Micron to cut 2,000 Boise jobs
BOISE - Micron Technology, formerly Idaho’s largest private employer, announced today that it’ll lay off 500 Idaho workers “in the near term” and 2,000 by the end of next summer.
The computer chip manufacturing firm will phase out manufacturing of 200 mm wafers at its Boise plant, though it will retain other operations there.
“We remained hopeful that the demand for these products would stabilize in the marketplace and start to improve as we moved into the spring,” said Steve Appleton, Micron chairman and CEO. “Unfortunately, a better environment has not materialized, and we are at a point where we wanted to let our employees and the community know in advance what will occur later this summer.”
Idaho Gov. Butch Otter responded with a pledge of state assistance, including extending hours at Treasure Valley unemployment offices. “All of state government stands ready to assist people facing the challenges of unemployment, job training and placement needs,” Otter said. “I am directing Roger Madsen and his crew at the Idaho Department of Labor to extend their hours at Treasure Valley employment offices, and I want to assure everyone that our state employees and resources are focused on serving Idaho citizens at this difficult time.”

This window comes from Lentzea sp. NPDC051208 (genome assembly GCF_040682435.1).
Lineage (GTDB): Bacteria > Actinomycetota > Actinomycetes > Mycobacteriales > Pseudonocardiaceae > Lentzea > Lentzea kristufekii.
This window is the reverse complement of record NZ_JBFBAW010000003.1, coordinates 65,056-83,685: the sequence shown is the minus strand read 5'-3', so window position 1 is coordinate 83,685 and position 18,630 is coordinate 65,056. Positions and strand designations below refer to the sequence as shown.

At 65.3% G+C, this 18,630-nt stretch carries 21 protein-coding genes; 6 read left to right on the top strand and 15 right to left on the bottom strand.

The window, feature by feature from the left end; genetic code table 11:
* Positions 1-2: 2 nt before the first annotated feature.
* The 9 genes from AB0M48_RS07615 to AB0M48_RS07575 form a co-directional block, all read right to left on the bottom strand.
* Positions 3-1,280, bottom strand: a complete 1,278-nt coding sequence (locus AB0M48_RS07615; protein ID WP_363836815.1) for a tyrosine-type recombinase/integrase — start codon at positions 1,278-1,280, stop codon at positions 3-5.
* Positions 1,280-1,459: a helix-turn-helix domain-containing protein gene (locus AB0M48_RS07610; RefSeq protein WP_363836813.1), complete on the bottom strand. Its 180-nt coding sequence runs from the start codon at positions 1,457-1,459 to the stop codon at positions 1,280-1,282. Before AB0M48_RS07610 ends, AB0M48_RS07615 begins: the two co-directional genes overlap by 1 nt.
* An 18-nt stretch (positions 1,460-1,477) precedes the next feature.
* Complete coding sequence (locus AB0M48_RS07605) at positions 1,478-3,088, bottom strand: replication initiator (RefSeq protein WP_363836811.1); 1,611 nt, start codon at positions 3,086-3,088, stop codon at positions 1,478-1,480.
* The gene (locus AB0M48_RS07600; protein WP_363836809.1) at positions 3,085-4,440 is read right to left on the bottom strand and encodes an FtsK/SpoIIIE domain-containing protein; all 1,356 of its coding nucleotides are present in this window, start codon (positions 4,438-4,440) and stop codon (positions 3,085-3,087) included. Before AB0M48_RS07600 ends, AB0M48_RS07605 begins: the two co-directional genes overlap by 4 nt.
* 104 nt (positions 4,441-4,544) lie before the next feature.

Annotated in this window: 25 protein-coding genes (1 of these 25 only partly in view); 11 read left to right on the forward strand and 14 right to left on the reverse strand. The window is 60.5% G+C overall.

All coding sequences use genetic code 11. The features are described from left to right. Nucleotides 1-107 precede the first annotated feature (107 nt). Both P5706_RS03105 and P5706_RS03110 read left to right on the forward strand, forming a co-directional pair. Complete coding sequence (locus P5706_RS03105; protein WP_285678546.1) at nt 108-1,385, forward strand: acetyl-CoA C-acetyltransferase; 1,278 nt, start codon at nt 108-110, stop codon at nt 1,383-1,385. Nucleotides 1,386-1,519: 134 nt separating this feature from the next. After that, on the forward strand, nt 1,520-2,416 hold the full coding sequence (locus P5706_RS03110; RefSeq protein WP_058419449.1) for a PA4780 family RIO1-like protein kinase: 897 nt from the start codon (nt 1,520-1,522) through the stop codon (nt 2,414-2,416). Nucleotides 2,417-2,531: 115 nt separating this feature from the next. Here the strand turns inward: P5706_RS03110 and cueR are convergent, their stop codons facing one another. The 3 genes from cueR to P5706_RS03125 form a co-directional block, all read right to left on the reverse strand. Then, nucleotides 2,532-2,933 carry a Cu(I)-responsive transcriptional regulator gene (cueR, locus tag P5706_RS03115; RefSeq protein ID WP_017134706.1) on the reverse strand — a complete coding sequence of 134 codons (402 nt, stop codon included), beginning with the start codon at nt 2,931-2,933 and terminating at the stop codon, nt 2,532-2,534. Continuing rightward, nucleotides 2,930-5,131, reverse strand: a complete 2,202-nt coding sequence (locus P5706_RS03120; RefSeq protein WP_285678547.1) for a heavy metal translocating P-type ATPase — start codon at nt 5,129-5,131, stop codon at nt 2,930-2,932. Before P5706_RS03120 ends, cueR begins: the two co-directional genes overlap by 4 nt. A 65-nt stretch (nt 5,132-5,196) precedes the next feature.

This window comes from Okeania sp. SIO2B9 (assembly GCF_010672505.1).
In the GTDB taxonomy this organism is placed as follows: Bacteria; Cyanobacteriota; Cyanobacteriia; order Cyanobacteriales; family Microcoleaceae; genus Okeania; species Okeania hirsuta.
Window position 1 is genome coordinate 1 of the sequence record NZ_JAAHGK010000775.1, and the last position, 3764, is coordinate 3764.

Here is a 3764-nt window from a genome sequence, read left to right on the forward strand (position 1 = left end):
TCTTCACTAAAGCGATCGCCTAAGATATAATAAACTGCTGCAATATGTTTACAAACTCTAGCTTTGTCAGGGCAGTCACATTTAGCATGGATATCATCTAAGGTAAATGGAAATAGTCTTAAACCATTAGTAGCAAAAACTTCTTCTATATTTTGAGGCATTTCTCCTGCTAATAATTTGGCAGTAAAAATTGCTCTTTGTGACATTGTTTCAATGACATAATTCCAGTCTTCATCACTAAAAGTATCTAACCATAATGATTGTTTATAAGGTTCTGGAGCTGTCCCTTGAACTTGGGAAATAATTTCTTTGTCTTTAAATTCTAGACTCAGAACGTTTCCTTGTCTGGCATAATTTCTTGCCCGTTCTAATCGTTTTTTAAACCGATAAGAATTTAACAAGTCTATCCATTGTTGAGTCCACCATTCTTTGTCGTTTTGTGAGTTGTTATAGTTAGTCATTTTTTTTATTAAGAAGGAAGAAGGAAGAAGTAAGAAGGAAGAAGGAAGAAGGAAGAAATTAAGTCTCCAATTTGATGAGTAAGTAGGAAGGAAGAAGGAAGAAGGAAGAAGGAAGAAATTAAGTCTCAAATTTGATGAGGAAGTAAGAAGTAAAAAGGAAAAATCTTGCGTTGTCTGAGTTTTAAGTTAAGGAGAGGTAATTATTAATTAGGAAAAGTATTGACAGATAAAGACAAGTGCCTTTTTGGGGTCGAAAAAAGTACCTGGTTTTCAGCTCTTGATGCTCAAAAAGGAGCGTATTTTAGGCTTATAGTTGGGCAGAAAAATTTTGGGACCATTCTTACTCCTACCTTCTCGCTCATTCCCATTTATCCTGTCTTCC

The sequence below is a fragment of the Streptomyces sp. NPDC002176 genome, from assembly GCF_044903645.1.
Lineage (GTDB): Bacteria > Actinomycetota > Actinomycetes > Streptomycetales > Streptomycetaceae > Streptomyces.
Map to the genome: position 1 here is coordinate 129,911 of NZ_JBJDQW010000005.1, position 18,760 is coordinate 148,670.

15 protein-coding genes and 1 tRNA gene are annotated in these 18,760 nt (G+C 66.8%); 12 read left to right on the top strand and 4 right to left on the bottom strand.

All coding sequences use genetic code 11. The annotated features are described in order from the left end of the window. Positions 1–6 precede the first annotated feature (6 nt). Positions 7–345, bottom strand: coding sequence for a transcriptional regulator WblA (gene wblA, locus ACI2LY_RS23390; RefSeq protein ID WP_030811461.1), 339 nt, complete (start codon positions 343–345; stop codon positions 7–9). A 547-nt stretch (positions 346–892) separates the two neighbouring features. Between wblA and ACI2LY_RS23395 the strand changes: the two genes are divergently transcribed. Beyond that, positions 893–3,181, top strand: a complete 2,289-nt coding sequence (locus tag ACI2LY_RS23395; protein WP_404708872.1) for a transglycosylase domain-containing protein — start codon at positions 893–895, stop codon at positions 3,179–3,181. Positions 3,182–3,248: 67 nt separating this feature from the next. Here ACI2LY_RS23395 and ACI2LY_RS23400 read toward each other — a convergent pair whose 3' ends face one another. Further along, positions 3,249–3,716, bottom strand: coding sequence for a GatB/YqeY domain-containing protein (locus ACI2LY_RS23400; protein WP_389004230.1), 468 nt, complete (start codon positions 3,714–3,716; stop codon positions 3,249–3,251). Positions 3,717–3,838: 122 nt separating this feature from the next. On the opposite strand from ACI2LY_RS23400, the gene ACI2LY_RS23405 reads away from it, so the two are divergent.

In a press release, Micron said it will continue to operate its 300 mm wafer research and development fabrication facility at the Boise site and “perform a variety of other activities, including reticle manufacturing, product design and support, quality assurance, systems integration and related manufacturing, corporate and general services.”
The new layoffs are in addition to a 15 percent global workforce reduction the Boise-based firm announced last October. By the end of summer, Micron expects to employ about 5,000 people in Idaho - less than half its level of just a few years ago.
The company reported, “Cash restructuring charges will be approximately $50 million, which will generate a gross annualized operating cash benefit of $150 million. The net operating cash flow effect will be neutral for fiscal year 2009.”
The laid-off workers will get severance payments and “outplacement services.”
According to the Associated Press, after the layoffs, Micron will have fewer workers in Idaho than Wal-Mart or St. Luke’s hospitals, each of which has about 7,500 Idaho employees